Variations of this post are repeated frequently on this board. There are several inaccuracies presented here, and the message is misleading because some very important fact have been ignored.
First of all the patients were blinded to the drug they were taking...Otherwise if you knew you were in the control group, why bother taking the pills. The trial just was not "double blinded" so doctors did know what the patient was taking. As far as events are concerned there were more events in the placebo group than there were in the active (EPA) group. For example there were twice as many fatal heart attacks in the placebo group than in the EPA group. there were 36 fatal MIs in the placebo, and only 18 in the EPA group. The problem in this case and in the study as a whole was the incidence of CVD events was too low. The annual risk of an event in JELIS was only .8% in the placebo and .6% in the treated group.
Facts are EPA lowered risk about 20% across the board. The only category where the numbers were the same was sudden. Given this was Japan, you have to wonder how many of these "sudden deaths were suicides. So EPA won every other race...The problem was the risk in all groups was so low it would have taken a population of close to 50,000 to make the numbers high enough.. As far as "unstable angina" all of you would be clinicians, who sniff at this, the reason why angina was the most impressive reduction was simply because it has the highest incidence of any of the event categories.. I would like to see some of you skeptics when you get your first bout of angina.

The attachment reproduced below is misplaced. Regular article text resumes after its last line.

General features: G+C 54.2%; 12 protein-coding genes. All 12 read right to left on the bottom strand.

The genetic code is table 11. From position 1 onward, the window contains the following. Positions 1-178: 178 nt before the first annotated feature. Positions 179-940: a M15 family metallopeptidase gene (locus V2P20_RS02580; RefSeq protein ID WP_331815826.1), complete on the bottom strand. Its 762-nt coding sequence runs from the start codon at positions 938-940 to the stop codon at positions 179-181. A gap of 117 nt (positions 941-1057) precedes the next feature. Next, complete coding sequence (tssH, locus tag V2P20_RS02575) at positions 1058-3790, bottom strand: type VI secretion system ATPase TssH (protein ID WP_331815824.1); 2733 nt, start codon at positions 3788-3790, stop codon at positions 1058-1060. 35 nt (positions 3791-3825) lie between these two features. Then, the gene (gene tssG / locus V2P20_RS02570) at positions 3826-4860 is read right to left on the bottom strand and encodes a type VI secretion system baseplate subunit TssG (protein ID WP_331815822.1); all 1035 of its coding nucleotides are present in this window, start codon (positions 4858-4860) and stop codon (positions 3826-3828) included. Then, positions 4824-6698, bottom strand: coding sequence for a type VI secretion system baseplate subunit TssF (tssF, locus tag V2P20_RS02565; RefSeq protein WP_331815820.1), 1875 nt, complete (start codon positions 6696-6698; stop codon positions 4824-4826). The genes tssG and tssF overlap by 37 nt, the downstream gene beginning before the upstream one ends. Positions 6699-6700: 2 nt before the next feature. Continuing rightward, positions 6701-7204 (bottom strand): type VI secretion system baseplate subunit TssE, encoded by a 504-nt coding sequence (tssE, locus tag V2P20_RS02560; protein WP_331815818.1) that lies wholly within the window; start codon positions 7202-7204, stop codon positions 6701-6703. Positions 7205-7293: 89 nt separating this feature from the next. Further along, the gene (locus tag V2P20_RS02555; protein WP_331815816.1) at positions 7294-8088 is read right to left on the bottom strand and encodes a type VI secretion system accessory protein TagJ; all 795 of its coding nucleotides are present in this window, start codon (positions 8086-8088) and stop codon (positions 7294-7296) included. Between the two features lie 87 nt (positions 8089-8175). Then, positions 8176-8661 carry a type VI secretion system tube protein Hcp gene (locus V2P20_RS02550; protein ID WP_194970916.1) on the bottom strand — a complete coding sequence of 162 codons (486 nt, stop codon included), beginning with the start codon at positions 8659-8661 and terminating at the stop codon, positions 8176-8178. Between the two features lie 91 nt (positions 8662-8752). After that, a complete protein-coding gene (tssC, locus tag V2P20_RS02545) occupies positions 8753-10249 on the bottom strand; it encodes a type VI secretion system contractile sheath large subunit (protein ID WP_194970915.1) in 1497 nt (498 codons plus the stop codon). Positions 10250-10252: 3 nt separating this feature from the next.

JELIS did have its problems, but looking at it objectively over all it was very impressive. The risk factors in REDUCE-IT are 6-7 times higher. The improvement of the EPA/AA ratio in R-IT should be an order of magnitude higher than JELIS...Do not bet against REDUCE-IT.